By Jim Beinlich, Chief Data Information Officer, Penn Medicine
Cloud technology and analytics have been around for quite some time. Still, they are taking on lead technology roles in healthcare, especially after the past year where working “anywhere and anytime” has become a reality. According to TechNavio, the US Healthcare cloud market is expected to grow by $25 billion between 2020 and 2024 at a rate of 23% annually. What’s driving the growth appears to be the ever-increasing amount of data generated by Electronic Health Records (EHR), the amount of network-aware medical devices, and the general increasing demand for data as organizations look for more insights into performance and management.
While working at a large academic health system like Penn Medicine offers some advantage over smaller organizations that might not have the same resources, we have the same challenges with the adoption of technologies that anyone else does. Change and transformation are never easy. Here are some examples of the challenges we have faced while adopting cloud technologies and our transformation of analytics to the cloud. I’ll take the people, process, technology approach but will go in reverse order.
There are numerous platforms and products that allow you to build out a high performing analytics platform. The technology works and is widely available in traditional capital purchase and subscription-based operational expense models (more on that below).
From a data visualization perspective, it is getting harder to find the difference in tools. Whether you are a Tableau, Qlik, or PowerBI fan, the differences seem to be boiling down to cost and preference. Another benefit of some of the new cloud technology is the bundling of certain services in the cloud platform that might have been procured and licensed separately in a legacy system. A good example is the Extract, Transform, and Load (ETL) tool. As we migrate to the cloud, we are still using our legacy ETL tool, which requires separate licensing and staff to maintain. Our cloud platform has an ETL service bundled with the platform we plan to migrate to (saving money and the skillset barriers that come with having to use a separate tool).
One of the challenges I would highlight here is shifting from traditional CapEx technology purchases to OpEx purchases.
- Difficulty in forecasting future operating costs when you have yet to build out and migrate your workloads to the cloud
- Difficulty explaining the shift to IT and Finance leadership
- Period of overlapping costs as you ramp up cloud spend but are not yet able to migrate away from legacy hardware and software
You will also need to decide early on your cloud partner strategy – will you be single cloud or multi-cloud? If you are already using one of the big tech vendors for any enterprise services (Google, Microsoft), your decisions should be easier because of existing relationships. Selecting a single cloud provider offers the ability to drive bigger discounts and the benefit of dealing with a single provider for contracting and service. Others may find that a multi-cloud strategy allows you to pit vendors against each other to drive discounts. This will add complexity to the mix (contracting, services, technology, etc.). You will also need to decide if your strategy will be to use the cloud-provided services like ETL, database, etc., that allow you to take the opportunity to modernize your applications but will mean a longer timeline to migrate to the cloud. On the other hand, using containers and virtual machines to lift and shift applications will get you to the cloud quicker, but you may never circle back to modernize those applications.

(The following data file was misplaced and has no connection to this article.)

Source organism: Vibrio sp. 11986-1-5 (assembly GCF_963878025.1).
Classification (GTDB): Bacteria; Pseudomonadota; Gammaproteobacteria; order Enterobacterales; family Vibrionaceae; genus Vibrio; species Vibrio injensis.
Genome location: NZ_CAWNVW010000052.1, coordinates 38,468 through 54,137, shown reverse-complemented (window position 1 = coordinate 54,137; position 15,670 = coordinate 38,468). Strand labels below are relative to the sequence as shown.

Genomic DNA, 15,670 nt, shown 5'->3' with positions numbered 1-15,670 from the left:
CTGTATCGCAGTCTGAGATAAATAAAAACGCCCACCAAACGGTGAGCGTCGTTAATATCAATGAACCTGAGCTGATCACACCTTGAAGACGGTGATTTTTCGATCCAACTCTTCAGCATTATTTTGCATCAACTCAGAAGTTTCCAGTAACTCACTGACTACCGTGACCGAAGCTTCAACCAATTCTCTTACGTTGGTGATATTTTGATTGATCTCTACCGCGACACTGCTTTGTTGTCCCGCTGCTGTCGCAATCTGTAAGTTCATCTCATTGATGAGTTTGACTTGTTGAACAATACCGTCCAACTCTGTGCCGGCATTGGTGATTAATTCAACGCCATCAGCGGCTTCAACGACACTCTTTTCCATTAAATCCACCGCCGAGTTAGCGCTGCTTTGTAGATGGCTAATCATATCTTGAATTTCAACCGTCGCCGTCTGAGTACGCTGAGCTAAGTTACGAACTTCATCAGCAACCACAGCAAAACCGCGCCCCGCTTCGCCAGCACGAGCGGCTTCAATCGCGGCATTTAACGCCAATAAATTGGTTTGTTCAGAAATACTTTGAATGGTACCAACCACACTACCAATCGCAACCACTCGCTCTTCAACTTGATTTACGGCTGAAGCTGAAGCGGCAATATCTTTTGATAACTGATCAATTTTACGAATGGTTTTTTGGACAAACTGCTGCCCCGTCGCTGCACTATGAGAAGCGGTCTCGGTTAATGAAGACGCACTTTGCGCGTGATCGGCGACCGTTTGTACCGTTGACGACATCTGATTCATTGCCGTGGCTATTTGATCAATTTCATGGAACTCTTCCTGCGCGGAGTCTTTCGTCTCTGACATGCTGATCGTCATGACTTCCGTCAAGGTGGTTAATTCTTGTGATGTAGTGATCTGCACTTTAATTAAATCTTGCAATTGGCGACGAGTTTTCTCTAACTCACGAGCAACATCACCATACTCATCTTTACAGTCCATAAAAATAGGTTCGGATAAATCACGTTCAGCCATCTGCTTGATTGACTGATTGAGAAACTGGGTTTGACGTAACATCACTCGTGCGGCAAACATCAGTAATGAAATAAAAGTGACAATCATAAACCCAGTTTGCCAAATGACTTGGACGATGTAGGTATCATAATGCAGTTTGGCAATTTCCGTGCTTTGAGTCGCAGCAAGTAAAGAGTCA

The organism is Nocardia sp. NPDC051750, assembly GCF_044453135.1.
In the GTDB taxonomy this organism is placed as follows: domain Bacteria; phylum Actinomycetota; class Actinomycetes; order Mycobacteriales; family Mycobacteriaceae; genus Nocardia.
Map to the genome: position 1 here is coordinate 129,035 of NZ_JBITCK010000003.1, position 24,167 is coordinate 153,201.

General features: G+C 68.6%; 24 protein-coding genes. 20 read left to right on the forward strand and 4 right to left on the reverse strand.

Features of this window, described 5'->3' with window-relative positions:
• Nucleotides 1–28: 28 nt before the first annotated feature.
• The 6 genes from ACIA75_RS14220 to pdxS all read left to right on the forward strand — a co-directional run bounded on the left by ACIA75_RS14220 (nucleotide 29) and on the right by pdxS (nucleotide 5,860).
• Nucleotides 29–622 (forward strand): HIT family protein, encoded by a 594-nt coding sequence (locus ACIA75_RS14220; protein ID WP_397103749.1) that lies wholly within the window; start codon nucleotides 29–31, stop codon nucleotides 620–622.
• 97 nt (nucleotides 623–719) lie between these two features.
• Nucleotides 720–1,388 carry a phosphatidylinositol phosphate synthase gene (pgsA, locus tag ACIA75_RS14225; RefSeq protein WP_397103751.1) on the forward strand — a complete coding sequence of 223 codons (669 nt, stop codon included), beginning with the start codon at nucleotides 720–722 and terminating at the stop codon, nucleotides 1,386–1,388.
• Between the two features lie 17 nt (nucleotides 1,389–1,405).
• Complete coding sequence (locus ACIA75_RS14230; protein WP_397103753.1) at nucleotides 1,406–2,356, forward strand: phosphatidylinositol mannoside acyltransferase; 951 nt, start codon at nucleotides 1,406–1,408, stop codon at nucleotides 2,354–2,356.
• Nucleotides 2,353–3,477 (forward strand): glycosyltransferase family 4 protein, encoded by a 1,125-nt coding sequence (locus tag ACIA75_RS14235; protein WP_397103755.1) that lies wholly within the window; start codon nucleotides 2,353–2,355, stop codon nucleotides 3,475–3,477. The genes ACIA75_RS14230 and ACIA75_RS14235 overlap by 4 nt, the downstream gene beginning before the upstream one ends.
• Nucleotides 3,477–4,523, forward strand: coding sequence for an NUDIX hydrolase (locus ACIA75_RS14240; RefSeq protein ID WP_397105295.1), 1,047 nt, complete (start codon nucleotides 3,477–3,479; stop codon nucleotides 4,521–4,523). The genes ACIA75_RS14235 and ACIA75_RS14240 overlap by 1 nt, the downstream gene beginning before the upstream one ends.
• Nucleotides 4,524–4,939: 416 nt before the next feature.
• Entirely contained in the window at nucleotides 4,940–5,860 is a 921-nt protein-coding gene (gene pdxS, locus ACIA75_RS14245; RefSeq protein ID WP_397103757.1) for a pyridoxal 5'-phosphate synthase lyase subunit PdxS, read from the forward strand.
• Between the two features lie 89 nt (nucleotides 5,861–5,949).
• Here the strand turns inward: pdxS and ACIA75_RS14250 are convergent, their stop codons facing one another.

One of the most significant changes we have seen with our transition to the cloud is from a process perspective. While we’ve used agile principles with our legacy environment, those processes have heightened importance with the cloud. Moving changes to cloud-based analytics environments can be done with greater frequency and require less “system re-configuration.” Be prepared to be much more consistent with what you may already be doing if you already use agile principles.
Data stewardship and governance also have increased importance with more frequent enhancement to your data and analytics products. Having a well-functioning development pipeline to make constant enhancements can be disastrous without strong data governance and stewardship. Who is vetting and approving proposed changes to the data (and metrics)? Who is validating the results? If you don’t already have well-functioning data governance, my advice is to start now.
Everything in technology at some point comes down to process and people. Unless you are purchasing out of the box analytics solutions, there will most likely be a significant impact on your analytics staff.
- Role changes for many technical staff will present themselves as you move to the cloud due to pre-built services that can replace legacy engineering
- New roles for Database Administrators
- ETL developers shift from programming to leveraging built-in cloud services
- Skillsets shift from “engineering” to “how-to” and “where to” to support self-service
- Product owners become more critical liaisons with clinical and business communities
Looking outside of I/T, one of the foundation elements of any analytics program is governance. We were lucky that we had already been implementing data governance to oversee and lead the establishment of standard definitions for data and metrics. We have various “Data Domain Committees” let by clinical and operational leaders who take on the very tough task of getting consensus and establish standards across the organization. We have over 500 approved metrics and more to come. Here is the high-level structure of our committees. Implementing a solid governance structure ties all of the other pieces together and is the pathway to success.
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